It’s this week.  A bit weird for me, having worked in mental health for more than 20 years, that we should now dedicate just one week out of the year to this.  

One in four the official figure for the population of the UK that may be struggling with symptoms of ill health at any point in time.  So look around you right now – who are you with? And do you really know what’s going on inside their minds?

Men are more likely to kill themselves than women and this has always been the case in the UK, and other western countries.  Men are less likely to talk about their problems, their feelings and have historically always been encouraged to “man up”.

Women tend to talk to each other or to professionals.  But I see women regularly who think they have to be superwomen, have everything together, careers, families, literally everything.  And this can be a real struggle – especially in the modern world.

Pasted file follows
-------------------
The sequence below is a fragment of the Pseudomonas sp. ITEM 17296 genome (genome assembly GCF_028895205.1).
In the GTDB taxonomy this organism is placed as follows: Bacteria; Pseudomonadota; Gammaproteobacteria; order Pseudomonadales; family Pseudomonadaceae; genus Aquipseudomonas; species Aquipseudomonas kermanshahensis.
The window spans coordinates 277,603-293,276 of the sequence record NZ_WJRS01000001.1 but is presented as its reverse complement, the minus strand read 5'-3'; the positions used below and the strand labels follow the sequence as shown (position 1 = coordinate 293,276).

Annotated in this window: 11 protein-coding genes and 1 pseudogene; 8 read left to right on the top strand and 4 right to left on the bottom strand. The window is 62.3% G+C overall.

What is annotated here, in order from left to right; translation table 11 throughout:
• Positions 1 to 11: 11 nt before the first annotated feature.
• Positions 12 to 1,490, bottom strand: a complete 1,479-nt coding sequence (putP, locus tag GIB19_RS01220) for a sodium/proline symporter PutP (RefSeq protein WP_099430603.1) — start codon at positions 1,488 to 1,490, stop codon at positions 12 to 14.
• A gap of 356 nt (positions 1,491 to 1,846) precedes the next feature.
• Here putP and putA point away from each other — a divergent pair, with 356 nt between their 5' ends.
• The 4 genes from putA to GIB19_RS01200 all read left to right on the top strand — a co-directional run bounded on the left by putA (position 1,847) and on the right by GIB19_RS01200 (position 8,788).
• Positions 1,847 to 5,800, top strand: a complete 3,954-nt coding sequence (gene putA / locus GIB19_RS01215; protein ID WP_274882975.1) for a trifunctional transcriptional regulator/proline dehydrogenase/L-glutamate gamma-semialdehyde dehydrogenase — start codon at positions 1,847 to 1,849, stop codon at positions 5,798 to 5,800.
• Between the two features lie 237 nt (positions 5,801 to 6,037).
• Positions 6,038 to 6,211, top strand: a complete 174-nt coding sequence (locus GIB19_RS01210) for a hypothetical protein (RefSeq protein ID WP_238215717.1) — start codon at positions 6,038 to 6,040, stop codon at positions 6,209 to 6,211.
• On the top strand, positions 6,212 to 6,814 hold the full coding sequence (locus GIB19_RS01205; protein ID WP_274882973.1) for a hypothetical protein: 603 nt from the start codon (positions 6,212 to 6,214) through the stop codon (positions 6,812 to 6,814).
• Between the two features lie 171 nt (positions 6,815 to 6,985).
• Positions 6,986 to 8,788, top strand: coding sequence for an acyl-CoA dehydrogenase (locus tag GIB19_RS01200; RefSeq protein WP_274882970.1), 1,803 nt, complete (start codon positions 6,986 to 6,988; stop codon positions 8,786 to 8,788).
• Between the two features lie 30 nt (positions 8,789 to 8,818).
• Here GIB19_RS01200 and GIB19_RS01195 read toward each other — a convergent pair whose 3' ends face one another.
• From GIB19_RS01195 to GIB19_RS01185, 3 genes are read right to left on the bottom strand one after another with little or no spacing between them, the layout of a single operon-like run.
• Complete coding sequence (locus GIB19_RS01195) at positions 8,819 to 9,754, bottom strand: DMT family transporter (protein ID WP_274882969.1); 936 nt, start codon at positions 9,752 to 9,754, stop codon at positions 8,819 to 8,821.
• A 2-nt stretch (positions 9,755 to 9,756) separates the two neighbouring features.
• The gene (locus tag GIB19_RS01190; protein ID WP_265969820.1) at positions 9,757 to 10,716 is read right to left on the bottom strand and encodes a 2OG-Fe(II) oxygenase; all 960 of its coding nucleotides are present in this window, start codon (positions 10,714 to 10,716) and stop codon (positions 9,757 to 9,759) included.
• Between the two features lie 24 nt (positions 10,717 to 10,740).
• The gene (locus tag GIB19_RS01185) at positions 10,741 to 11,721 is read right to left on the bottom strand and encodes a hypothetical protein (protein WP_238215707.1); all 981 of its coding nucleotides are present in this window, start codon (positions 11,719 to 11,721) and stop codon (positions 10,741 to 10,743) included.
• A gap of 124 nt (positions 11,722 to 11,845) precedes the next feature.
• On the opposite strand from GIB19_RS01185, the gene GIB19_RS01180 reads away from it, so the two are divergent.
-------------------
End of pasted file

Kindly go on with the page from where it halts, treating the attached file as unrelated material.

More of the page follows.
Awareness really is key.  Being aware of our friends, family and neighbours.  Being mindful of what we asking of others, the expectations and standards that we have internally, do not always fit for everyone.  

No one is supposed to be superwoman or superman – not all of the time anyway.  Everyone needs down time, a space to recoup energy and recharge.

If you see people charging around all the time like superheroes, check it out with them – are they getting some time out?  Do they need any support with all the stuff they’re taking on? Are they really ‘fine’?

Asking questions of one another is always the best thing we can do;  not interrogating or interviewing! But truly taking some time to ask with care and attention how they really are.  Sometimes it takes someone else to notice, point out or ask the stupid question for people to realise that they are burning themselves out, and putting their mental health at risk.

Talk to one another, really listen to what others are saying.  Take the time to notice and support one another. And remember that mental health awareness isn’t really just reserved for one week.